"It is even more important than usual because, like Wasps, we failed to qualify for the Heineken Cup quarter-finals. It is natural that clubs who play at such a level should still be involved in that tournament, but this situation is not natural. So we must fulfil the expectations of our supporters in another way, and that means winning this competition. Leicester played in three finals last season, and won two. We cannot manage three this time, so we must make the best of the opportunities still left to us. This is why I believe the semi-final is as vital as any match since I arrived here."

That arrival was direct from Calvisano, the Italian club he had joined from Atletico Estudiantes in 2001. Three times in four years, he and his colleagues found themselves in the same Heineken Cup pool as a very strong Leicester side led by a certain Martin Osborne Johnson, and they suffered some fearful beatings: a 63-pointer, a 62-pointer, a 40-pointer. But up front, amid the mud and bullets, they did enough to earn the respect of their infinitely better-resourced rivals – none more so than Castrogiovanni.

"Calvisano is so small," he said. "I don't think there has ever been more than 2,000 people watching one of their games, no matter how famous the opposition. Here in Leicester, it is a little different: a full ground with 17,000 people every time we play. And the rugby in England is so much more competitive. At Calvisano, I would always expect to beat the last team in the Italian league by 50 points. In the Premiership, 10 points is often a big margin. I am learning so much, game by game and week by week. When I first arrived, my scrummaging was not my greatest strength. Now, it is 100 per cent better. I can feel it.

"To be honest, I wasn't sure if I could play here – if I was good enough. But when I arrived, the players did everything in their power to welcome me and make me feel happy. When someone is happy, he works hard; when he works hard, he improves. My rugby is like my English: when I moved here it wasn't good enough, but I'm learning very quickly."

For entirely legitimate reasons, Castrogiovanni feels he has landed on his feet: when with Italy, he works with Nick Mallett, one of the three or four outstanding coaches in the sport; when with Leicester, he operates under the educated eye of his Argentine compatriot Marcelo Loffreda, who guided a Puma team he rarely saw to an extraordinary World Cup podium finish last autumn before moving to Welford Road.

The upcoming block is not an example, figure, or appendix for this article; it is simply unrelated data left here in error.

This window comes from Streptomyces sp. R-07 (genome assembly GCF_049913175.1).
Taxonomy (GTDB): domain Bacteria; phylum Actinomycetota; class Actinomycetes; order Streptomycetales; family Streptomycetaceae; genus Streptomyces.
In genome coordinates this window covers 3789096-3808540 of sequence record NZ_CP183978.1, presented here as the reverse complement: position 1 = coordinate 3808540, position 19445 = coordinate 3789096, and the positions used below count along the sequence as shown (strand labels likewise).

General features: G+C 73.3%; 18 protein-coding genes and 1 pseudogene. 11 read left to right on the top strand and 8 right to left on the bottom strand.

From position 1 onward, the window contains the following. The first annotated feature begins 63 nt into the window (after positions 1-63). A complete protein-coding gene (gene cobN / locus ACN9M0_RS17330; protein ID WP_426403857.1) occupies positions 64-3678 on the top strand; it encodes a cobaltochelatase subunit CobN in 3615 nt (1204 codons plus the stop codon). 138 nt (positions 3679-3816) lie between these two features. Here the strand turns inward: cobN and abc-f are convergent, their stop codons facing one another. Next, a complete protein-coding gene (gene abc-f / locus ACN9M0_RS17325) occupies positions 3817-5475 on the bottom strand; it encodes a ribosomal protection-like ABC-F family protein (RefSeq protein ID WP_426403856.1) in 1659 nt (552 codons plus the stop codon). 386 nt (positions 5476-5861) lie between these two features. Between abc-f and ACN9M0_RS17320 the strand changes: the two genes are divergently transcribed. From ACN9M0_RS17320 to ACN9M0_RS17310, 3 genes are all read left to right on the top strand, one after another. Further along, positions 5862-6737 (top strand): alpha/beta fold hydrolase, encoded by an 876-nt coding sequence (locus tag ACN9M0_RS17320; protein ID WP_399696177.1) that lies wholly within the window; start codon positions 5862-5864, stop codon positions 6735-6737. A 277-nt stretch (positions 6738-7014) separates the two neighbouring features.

"That was a great achievement," he said. "Everyone who follows rugby knows the problems in Argentine rugby, which force so many players to move abroad and make it very difficult for the national coach to work with his players for more than a few days every year. For Marcelo to take the team to third place in the world was incredible, and I am enjoying playing for him here.

"Nick is a different kind of person, but I think he will be good for Italian rugby. He is a man who makes players feel confident about themselves. He told us before the start of the Six Nations: 'Don't make the mistake of going into this championship thinking you're the underdogs. You're not underdogs. You can compete with these people and, if you do the right things, beat them.' He creates a positive atmosphere and I respond to it. A player is lucky if he has two coaches he respects."

Not content with mastering his trade on the tight-head side of the scrum – quite the most physically demanding position on the field – Castrogiovanni is keen to spend some quality time performing the loose-head role. "I prefer playing tight," he said, "but when I came to this club, I asked Cockers [Richard Cockerill, the former hooker who now coaches the forwards at Welford Road] if I could have an opportunity at No 1 as well. To be versatile is to be valuable. If I can operate in both positions, I have a much greater chance of being picked."

There seems little prospect of Castrogiovanni being overlooked in selection, either for club or country. Leicester have a strong group of props – the 25-year-old Argentine loose-head specialist Marcos Ayerza is a mighty talent, and they have the likes of Julian White and Alex Moreno hanging around the place, along with a decent posse of youngsters – while Italy, armed with Salvatore Perugini and Carlos Nieto, as well as Andrea Lo Cicero, are second only to the Pumas in terms of depth. Yet Castrogiovanni's recent achievements are such that there is rarely, if ever, a meaningful debate about his position.

"To win the Player of the Year award last season was wonderful," he said. "It is not easy for a prop to be recognised, and I still can't quite believe it happened to me." There is a basketball referee south of the Argentine capital who cannot quite believe what happened to him, either. But it did. And as a direct result, rugby union finds itself blessed with a character in a million.